Researchers at the Universidad Carlos III de Madrid (UC3M) have designed a real application for maritime surveillance that is able to integrate and unify the information from different types of sensors and data in context through artificial intelligence and data fusion techniques.
The system has been designed by scientists from this Madrid university for Núcleo CC, a company which develops surveillance systems for the maritime and aeronautic sectors. The first prototype will be used in the near future in Cape Verde (Africa). Two types of sensors have been deployed there: a set of radars and a series of AIS (AutomaticIdentification System), which allow ships to communicate their position and give other relevant data on their location and characteristics. These two types of sensors offer complementary data which can be fused in order to obtain better information as to what is happening in the maritime and coastal space of the area of interest. This has been achieved by the scientists from the Applied Artificial Intelligence Group (GIAA) of UC3M, who have carried out the project "Fusión de Información en Tráfico Marítimo" (Information Fusion in Marine Traffic).
The results of this research, presented last July at the International Conference on Information Fusion in Edinburgh, Scotland, has been the creation of data fusion software which allows improved maritime surveillance to be carried out, simultaneously integrating the capabilities of the radars and the AIS localization stations deployed. The objective is to guarantee security in the area by monitoring the different ships that are in a given maritime route which, at the same time is the entrance and exit of a commercial port. "For that," Jesus Garcia, one of the heads of the study from the UC3M Department of Information Technology, pointed out, "it is necessary to have a complete, accurate, and up to date picture, similar to that which is provided to air traffic controllers, of all the ships that are in the area of coverage to be able to adequately manage maritime traffic and to detect anomalies as much in advance as possible."
The scientists developed a prototype which has been integrated into the company's system, after having undergone validation tests to be able to execute in real time with the data supplied by its sensors. It able to monitor 2,000 identifiable objectives between large and small vessels, with a capacity to process the data of up to 10 sensors and provide the exit with one second refresh time. "Ships have to be able to localized 24 hours a day, 7 days a week, 365 days a year, independent of failures in the sensors or in the different intermediate mechanisms, and in some way, what this system attempts to do is guarantee that this can be done," explained José Luis Guerrero, another of the GIAA group researchers, who worked on this project from the UC3M Colmenarejo Campus. "In this way," he continued," we are able to make it so these vessels never lose their position thus avoiding collisions or any type of problem in information management regarding the movement dynamics of these ships."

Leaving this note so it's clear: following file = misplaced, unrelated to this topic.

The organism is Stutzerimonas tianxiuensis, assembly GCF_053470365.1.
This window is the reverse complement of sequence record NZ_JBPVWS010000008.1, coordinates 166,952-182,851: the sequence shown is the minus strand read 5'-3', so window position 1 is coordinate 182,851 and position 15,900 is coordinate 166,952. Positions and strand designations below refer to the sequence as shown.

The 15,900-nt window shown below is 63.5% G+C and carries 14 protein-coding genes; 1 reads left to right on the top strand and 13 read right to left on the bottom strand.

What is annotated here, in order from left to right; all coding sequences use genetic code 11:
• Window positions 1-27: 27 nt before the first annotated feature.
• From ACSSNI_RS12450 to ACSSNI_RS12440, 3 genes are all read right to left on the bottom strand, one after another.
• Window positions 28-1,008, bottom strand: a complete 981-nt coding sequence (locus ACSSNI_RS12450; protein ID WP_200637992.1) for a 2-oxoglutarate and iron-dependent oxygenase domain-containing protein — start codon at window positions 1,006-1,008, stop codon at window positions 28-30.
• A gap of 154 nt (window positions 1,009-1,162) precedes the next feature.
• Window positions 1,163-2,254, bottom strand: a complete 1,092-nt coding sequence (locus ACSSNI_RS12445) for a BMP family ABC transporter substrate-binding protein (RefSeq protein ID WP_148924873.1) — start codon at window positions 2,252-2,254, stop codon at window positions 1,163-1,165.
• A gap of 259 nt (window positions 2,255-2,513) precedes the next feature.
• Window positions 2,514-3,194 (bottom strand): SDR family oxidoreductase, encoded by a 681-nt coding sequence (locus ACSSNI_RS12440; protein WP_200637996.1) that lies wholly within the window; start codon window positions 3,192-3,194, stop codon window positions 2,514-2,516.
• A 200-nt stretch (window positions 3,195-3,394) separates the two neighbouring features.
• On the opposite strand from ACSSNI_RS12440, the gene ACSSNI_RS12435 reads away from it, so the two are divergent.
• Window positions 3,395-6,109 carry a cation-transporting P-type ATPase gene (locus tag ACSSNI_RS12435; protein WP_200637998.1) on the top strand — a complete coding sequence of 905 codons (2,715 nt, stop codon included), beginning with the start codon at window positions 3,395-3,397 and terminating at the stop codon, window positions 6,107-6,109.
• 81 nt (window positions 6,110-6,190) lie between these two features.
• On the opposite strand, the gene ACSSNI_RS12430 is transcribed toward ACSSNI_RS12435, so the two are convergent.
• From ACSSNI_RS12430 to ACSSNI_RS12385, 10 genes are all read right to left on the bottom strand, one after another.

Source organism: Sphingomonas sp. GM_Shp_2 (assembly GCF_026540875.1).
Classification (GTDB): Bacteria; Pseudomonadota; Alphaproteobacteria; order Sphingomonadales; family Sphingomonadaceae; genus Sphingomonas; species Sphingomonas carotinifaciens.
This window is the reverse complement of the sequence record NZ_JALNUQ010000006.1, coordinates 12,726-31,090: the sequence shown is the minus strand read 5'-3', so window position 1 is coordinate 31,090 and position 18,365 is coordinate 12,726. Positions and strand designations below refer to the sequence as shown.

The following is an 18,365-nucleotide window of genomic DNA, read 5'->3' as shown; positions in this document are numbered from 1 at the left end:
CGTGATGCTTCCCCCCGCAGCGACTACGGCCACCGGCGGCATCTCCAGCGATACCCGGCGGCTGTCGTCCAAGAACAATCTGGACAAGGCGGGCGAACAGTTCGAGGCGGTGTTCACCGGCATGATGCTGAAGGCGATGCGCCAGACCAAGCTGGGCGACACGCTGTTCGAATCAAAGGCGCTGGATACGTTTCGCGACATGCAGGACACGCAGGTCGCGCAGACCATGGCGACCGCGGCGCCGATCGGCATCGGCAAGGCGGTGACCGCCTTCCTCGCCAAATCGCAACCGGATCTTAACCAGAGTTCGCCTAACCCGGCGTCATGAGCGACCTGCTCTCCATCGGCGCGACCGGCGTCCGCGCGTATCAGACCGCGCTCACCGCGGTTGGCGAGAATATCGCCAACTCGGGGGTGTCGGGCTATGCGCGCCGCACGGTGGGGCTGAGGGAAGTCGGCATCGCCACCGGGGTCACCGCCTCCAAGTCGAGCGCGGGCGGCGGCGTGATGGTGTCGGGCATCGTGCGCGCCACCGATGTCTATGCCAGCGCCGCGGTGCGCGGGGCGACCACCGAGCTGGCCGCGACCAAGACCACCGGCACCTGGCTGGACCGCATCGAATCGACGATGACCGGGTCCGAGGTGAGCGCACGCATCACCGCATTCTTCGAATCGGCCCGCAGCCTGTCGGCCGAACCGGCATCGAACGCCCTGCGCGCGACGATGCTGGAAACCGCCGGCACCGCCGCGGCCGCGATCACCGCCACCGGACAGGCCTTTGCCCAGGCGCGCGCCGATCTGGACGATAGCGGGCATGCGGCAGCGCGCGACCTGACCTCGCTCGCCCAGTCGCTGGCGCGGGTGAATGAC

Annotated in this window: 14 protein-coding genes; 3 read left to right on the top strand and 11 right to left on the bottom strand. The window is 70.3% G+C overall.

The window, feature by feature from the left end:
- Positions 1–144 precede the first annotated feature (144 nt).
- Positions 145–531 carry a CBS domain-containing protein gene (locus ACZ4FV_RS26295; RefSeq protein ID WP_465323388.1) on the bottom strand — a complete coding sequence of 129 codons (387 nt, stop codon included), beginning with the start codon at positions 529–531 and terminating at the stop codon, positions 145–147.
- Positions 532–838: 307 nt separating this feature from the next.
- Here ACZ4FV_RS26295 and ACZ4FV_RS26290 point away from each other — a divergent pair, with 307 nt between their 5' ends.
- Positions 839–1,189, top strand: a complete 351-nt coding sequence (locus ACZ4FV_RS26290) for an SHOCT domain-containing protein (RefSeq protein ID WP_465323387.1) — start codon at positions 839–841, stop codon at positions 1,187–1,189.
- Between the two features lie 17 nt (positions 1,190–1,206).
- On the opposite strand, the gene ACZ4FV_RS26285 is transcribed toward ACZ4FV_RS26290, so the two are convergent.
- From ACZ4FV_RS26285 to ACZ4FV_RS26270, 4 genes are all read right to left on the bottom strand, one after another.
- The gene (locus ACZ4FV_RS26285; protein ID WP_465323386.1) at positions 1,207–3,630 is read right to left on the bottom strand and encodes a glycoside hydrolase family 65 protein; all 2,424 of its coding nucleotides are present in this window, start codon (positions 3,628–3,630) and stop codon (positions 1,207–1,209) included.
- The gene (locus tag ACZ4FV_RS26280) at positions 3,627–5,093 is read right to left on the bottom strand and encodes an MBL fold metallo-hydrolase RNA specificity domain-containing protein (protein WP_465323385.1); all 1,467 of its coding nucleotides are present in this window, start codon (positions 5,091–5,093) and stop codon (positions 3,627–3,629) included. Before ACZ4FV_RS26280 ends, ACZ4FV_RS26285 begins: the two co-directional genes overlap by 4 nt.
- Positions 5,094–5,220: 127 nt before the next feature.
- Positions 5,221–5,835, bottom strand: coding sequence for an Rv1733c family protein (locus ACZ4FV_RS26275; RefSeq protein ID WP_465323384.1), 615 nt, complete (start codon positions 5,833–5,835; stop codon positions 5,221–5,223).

This first prototype opens the way for posterior analysis and development, as more data and information regarding its functioning under real conditions are obtained, the scientists noted, who are now researching how to apply this information fusion technology to fields such as robotics, in unmanned vehicle navigation, artificial vision, or environmental intelligence systems. "In all of these areas," Professor Jesus Garcia pointed out, "information fusion technology and infrastructure are necessary to combine the data from available sensors and the contextual information in each scenario."
The above post is reprinted from materials provided by Universidad Carlos III de Madrid - Oficina de Información Científica. Note: Materials may be edited for content and length.
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